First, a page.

Updated: 4 days ago
When I grew up and had any skin issues, like pimples, eczema- I typically put on specifically indicated topical cream or over the counter ointments. They sometimes helped a bit, but often it was time that was required for the issue to resolve or get better.
People struggling with chronic skin conditions are referred to dermatologists, who prescribe topical antibiotics, gels, creams and often also prescribes medications and/or antibiotics that need to be taken internally.
But little did I know back then that instead of focusing on what to put on top of the skin to hopefully heal the skin condition, we need to focus on the inside of our bodies- what we eat and drink, how we take care of our gut and how we take care of our liver.
No, food is not the only area people with skin issues need to focus on, but this is a good starting point, especially if you have not been really thinking whether and how the food you eat, affects your body and your skin.
In this article I cover the importance of taking care of your bodily organs to support the health of your skin.
Caring for your gut
Your body has two external surfaces to defend itself- one is your skin and the other one is the lining of your intestinal tract- your gut. What's inside your intestinal tract, isn't technically inside your body- your gut lining, when in a good condition, is helping to make sure no food particles are getting into your blood-stream. But when your gut lining is in a bad condition, also called 'leaky', it means, the food can get into your bloodstream which causes your own body to fight against the foreign invaders. I covered the term 'leaky gut' in an earlier post in my blog, explaining what it is and how to treat it.
Microbes in your gut protect you from the outside world- they support to remove old cholesterol and oestrogen, synthesise vitamins and antioxidants. Eating greens is crucial for the production of glutathione, your master antioxidant in the body to fight oxidative stress that ages your skin.
Have you heard about face mapping?
Face mapping has been used in Chinese and Ayurvedic medicine for centuries as one of the tools to evaluate what's happening inside human's body- person's skin is a reflection of their inner health. Ancient medicine practisers have mapped the human's face, where different parts/areas are connected to different inner organs.
If the body is out of balance, the skin will show it either via dry skin, redness or pimples and the location of these issues on the face represent often the organ that's affected.
I think it's good to pay attention to the facial skin and examine it's condition and consider whether the issues you are currently experiencing could be linked to an organ and its condition in your body.
Source: Mukti Organics
Reducing inflammation inside your body has a positive affect on your skin
I have experienced it first hand myself. Since I went off the most common inflammatory food groups one by one couple of years ago (gluten, sugar, lactose (still consume occasional cheese once a week or so), plus gave up using make-up on a daily basis, my skin turned more clear and softer. I use organic moisturising cream on my skin only during the winter months- the rest of the year, I use avocado oil oil or jojoba oil with a drop or two of an essential oil meant to be used on the skin, depending on my mood I am looking for.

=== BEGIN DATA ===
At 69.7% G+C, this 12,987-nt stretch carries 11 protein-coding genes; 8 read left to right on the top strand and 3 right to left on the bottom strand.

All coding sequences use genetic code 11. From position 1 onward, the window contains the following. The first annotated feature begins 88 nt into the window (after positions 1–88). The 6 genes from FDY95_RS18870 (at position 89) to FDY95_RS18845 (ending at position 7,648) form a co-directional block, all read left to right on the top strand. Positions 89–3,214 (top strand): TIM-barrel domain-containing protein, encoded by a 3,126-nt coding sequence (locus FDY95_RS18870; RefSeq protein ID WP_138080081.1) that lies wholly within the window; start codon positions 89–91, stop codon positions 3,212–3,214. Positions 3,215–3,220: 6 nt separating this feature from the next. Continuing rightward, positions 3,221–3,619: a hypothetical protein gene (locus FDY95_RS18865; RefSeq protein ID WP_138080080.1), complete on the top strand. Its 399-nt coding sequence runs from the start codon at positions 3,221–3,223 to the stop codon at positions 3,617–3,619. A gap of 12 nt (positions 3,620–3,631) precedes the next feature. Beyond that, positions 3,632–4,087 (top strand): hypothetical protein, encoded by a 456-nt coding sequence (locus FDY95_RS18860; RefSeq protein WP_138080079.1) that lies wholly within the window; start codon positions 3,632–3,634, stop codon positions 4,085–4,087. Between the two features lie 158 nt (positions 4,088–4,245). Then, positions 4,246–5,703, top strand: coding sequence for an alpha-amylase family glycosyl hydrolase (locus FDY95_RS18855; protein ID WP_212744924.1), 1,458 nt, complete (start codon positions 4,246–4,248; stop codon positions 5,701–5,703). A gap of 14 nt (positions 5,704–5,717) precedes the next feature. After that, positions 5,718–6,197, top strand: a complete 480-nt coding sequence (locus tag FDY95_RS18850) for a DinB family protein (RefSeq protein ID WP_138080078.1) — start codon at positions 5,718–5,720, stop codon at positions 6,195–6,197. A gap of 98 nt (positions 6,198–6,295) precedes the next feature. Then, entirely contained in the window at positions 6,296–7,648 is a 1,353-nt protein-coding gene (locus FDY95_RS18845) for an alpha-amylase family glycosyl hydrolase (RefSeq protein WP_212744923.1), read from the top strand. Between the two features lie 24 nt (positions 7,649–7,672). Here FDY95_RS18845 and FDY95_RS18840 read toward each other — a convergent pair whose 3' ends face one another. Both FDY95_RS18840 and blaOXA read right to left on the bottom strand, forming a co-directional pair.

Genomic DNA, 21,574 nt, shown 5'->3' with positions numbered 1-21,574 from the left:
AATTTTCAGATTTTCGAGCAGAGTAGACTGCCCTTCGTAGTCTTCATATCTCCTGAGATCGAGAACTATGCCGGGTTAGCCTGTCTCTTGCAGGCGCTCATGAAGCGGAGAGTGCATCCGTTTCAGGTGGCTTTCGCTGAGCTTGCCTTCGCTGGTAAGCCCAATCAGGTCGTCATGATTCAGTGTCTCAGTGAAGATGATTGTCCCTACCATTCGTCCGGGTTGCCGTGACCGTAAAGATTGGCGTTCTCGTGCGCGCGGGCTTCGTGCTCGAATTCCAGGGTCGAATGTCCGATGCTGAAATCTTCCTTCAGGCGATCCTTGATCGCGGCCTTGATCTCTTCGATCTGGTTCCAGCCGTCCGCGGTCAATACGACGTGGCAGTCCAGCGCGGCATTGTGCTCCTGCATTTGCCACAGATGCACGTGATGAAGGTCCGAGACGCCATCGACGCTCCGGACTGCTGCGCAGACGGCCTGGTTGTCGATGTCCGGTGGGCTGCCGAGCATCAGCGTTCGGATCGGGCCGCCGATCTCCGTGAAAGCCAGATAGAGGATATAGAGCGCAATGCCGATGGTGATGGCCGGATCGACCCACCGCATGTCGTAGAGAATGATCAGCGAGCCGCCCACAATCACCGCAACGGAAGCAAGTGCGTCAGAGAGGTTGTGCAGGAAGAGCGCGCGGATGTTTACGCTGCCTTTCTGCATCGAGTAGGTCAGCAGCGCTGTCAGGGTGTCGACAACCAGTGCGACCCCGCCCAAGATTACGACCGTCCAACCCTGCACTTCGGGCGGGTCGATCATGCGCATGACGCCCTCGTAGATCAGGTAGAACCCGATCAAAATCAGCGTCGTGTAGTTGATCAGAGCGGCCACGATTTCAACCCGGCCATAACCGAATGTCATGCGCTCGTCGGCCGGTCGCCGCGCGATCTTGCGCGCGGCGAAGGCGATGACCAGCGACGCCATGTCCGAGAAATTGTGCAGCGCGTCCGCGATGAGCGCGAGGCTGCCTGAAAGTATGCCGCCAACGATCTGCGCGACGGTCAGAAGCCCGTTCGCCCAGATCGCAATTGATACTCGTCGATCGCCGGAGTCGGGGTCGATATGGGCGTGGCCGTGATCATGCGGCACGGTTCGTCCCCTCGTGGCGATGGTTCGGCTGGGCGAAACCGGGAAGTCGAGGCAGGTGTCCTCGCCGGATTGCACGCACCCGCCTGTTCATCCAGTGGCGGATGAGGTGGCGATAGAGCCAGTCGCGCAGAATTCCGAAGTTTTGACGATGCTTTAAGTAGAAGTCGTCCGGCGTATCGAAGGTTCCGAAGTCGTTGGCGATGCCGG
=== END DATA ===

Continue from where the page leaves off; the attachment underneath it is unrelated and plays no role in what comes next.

If you are suffering from any of the skin issues such as acne, eczema, psoriasis, rosacea, hives etc, I would highly recommend to try the following for 3-4 weeks to see if your skin issues see any improvement (you have nothing to loose I promise, only win).
gut out added sugar from your diet
gut out dairy products (you can try and introduce raw dairy, kefir, plain yoghurt later on back if you want, but conventional dairy products are often linked to acne)
gut out foods containing gluten
avoid trans fats and processed foods
avoid consuming too much alcohol- best to avoid it for the 3-4 weeks when you try to reduce inflammation in your body to allow your body to heal
Focus on consuming wide variety of colourful vegetables, salads, berries, fruits (but not too many), herbs and spices, healthy fats (extra virgin olive oil, extra virgin coconut oil, camelina oil), nuts, seeds, fish (wild salmon, sardines, herring etc), seafood, organic meat (grass-fed beef, chicken, turkey, lamb), mushrooms and legumes if you can tolerate them.
Do not forget to consume enough purified water on a daily basis as dehydration ages the skin faster. You can also drink herbal teas or matcha to add in additional antioxidants to your body.
In addition you can read how can you support your skin topically and learn more about skin microbiome from one of my articles earlier this year.
Getting adequate night sleep and regular exercise are also key areas to help your skin to heal, so putting more focus on these areas will definitely benefit you.
I hope the above steps, even if taken one at a time, will lead you to a happier you about your skin and overall good energy.
If you need support from a health coach, who can guide you with nutrition and lifestyle changes to help and improve the health of your skin, don't hesitate to reach out to me at email@example.com.